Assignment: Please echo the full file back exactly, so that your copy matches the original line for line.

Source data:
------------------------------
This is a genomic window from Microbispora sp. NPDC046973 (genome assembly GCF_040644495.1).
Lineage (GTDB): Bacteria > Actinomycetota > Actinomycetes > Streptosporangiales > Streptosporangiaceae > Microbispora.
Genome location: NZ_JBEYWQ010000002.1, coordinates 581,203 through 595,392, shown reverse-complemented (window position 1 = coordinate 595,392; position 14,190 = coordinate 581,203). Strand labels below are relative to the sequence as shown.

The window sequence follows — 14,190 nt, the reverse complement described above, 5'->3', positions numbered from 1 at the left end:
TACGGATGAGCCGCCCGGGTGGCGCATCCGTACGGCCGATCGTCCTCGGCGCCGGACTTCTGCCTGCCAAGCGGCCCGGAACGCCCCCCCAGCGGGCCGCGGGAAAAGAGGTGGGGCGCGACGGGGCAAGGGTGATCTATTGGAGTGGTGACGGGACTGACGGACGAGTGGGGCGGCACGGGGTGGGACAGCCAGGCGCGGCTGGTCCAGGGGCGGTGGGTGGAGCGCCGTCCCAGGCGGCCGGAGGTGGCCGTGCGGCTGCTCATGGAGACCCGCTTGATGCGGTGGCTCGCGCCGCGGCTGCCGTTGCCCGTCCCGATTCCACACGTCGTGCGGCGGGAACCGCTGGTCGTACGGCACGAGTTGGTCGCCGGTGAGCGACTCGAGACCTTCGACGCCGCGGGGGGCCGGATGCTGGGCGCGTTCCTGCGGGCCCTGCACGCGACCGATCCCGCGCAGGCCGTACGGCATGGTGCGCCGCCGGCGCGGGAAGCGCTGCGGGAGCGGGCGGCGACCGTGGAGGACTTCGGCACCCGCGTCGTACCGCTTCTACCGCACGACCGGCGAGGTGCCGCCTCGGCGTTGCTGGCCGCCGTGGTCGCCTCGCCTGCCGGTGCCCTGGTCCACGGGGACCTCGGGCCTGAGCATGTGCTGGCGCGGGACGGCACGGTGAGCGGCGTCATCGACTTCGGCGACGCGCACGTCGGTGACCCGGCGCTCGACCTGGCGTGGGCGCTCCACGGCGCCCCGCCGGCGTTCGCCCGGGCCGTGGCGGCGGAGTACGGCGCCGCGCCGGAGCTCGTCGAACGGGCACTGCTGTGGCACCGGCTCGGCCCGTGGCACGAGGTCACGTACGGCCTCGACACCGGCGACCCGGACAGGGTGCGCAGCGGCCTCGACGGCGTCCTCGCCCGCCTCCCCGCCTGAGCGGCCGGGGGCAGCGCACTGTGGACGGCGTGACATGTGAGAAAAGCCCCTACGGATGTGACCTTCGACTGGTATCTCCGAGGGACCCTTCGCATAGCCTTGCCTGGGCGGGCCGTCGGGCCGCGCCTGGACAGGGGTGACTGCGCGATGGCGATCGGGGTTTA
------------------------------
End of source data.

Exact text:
This is a genomic window from Microbispora sp. NPDC046973 (genome assembly GCF_040644495.1).
Lineage (GTDB): Bacteria > Actinomycetota > Actinomycetes > Streptosporangiales > Streptosporangiaceae > Microbispora.
Genome location: NZ_JBEYWQ010000002.1, coordinates 581,203 through 595,392, shown reverse-complemented (window position 1 = coordinate 595,392; position 14,190 = coordinate 581,203). Strand labels below are relative to the sequence as shown.

The window sequence follows — 14,190 nt, the reverse complement described above, 5'->3', positions numbered from 1 at the left end:
TACGGATGAGCCGCCCGGGTGGCGCATCCGTACGGCCGATCGTCCTCGGCGCCGGACTTCTGCCTGCCAAGCGGCCCGGAACGCCCCCCCAGCGGGCCGCGGGAAAAGAGGTGGGGCGCGACGGGGCAAGGGTGATCTATTGGAGTGGTGACGGGACTGACGGACGAGTGGGGCGGCACGGGGTGGGACAGCCAGGCGCGGCTGGTCCAGGGGCGGTGGGTGGAGCGCCGTCCCAGGCGGCCGGAGGTGGCCGTGCGGCTGCTCATGGAGACCCGCTTGATGCGGTGGCTCGCGCCGCGGCTGCCGTTGCCCGTCCCGATTCCACACGTCGTGCGGCGGGAACCGCTGGTCGTACGGCACGAGTTGGTCGCCGGTGAGCGACTCGAGACCTTCGACGCCGCGGGGGGCCGGATGCTGGGCGCGTTCCTGCGGGCCCTGCACGCGACCGATCCCGCGCAGGCCGTACGGCATGGTGCGCCGCCGGCGCGGGAAGCGCTGCGGGAGCGGGCGGCGACCGTGGAGGACTTCGGCACCCGCGTCGTACCGCTTCTACCGCACGACCGGCGAGGTGCCGCCTCGGCGTTGCTGGCCGCCGTGGTCGCCTCGCCTGCCGGTGCCCTGGTCCACGGGGACCTCGGGCCTGAGCATGTGCTGGCGCGGGACGGCACGGTGAGCGGCGTCATCGACTTCGGCGACGCGCACGTCGGTGACCCGGCGCTCGACCTGGCGTGGGCGCTCCACGGCGCCCCGCCGGCGTTCGCCCGGGCCGTGGCGGCGGAGTACGGCGCCGCGCCGGAGCTCGTCGAACGGGCACTGCTGTGGCACCGGCTCGGCCCGTGGCACGAGGTCACGTACGGCCTCGACACCGGCGACCCGGACAGGGTGCGCAGCGGCCTCGACGGCGTCCTCGCCCGCCTCCCCGCCTGAGCGGCCGGGGGCAGCGCACTGTGGACGGCGTGACATGTGAGAAAAGCCCCTACGGATGTGACCTTCGACTGGTATCTCCGAGGGACCCTTCGCATAGCCTTGCCTGGGCGGGCCGTCGGGCCGCGCCTGGACAGGGGTGACTGCGCGATGGCGATCGGGGTTTA